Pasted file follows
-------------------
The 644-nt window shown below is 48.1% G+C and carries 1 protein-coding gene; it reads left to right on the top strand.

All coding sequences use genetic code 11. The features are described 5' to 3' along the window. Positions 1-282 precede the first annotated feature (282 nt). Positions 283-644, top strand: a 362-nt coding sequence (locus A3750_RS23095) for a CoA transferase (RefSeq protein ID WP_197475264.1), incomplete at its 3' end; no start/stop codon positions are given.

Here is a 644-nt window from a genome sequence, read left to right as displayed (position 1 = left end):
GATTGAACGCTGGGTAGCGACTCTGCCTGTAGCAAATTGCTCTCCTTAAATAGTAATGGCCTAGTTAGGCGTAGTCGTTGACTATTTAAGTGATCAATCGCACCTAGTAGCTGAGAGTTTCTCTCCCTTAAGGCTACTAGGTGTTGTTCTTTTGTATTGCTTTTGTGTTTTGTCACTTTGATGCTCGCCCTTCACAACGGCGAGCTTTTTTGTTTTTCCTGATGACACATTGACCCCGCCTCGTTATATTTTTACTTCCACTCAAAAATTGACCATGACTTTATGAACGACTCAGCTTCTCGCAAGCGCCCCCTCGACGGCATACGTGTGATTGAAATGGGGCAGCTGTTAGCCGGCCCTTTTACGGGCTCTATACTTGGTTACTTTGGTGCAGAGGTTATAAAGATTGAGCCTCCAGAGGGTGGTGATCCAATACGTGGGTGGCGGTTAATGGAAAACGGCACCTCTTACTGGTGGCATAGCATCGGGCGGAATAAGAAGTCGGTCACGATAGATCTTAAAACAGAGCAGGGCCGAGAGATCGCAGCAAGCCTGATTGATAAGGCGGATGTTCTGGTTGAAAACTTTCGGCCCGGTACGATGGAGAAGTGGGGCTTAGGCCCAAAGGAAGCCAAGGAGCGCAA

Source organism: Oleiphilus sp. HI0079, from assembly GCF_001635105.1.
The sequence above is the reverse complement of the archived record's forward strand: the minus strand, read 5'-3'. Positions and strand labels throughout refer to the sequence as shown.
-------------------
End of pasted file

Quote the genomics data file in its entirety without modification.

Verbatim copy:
The 644-nt window shown below is 48.1% G+C and carries 1 protein-coding gene; it reads left to right on the top strand.

All coding sequences use genetic code 11. The features are described 5' to 3' along the window. Positions 1-282 precede the first annotated feature (282 nt). Positions 283-644, top strand: a 362-nt coding sequence (locus A3750_RS23095) for a CoA transferase (RefSeq protein ID WP_197475264.1), incomplete at its 3' end; no start/stop codon positions are given.

Here is a 644-nt window from a genome sequence, read left to right as displayed (position 1 = left end):
GATTGAACGCTGGGTAGCGACTCTGCCTGTAGCAAATTGCTCTCCTTAAATAGTAATGGCCTAGTTAGGCGTAGTCGTTGACTATTTAAGTGATCAATCGCACCTAGTAGCTGAGAGTTTCTCTCCCTTAAGGCTACTAGGTGTTGTTCTTTTGTATTGCTTTTGTGTTTTGTCACTTTGATGCTCGCCCTTCACAACGGCGAGCTTTTTTGTTTTTCCTGATGACACATTGACCCCGCCTCGTTATATTTTTACTTCCACTCAAAAATTGACCATGACTTTATGAACGACTCAGCTTCTCGCAAGCGCCCCCTCGACGGCATACGTGTGATTGAAATGGGGCAGCTGTTAGCCGGCCCTTTTACGGGCTCTATACTTGGTTACTTTGGTGCAGAGGTTATAAAGATTGAGCCTCCAGAGGGTGGTGATCCAATACGTGGGTGGCGGTTAATGGAAAACGGCACCTCTTACTGGTGGCATAGCATCGGGCGGAATAAGAAGTCGGTCACGATAGATCTTAAAACAGAGCAGGGCCGAGAGATCGCAGCAAGCCTGATTGATAAGGCGGATGTTCTGGTTGAAAACTTTCGGCCCGGTACGATGGAGAAGTGGGGCTTAGGCCCAAAGGAAGCCAAGGAGCGCAA

Source organism: Oleiphilus sp. HI0079, from assembly GCF_001635105.1.
The sequence above is the reverse complement of the archived record's forward strand: the minus strand, read 5'-3'. Positions and strand labels throughout refer to the sequence as shown.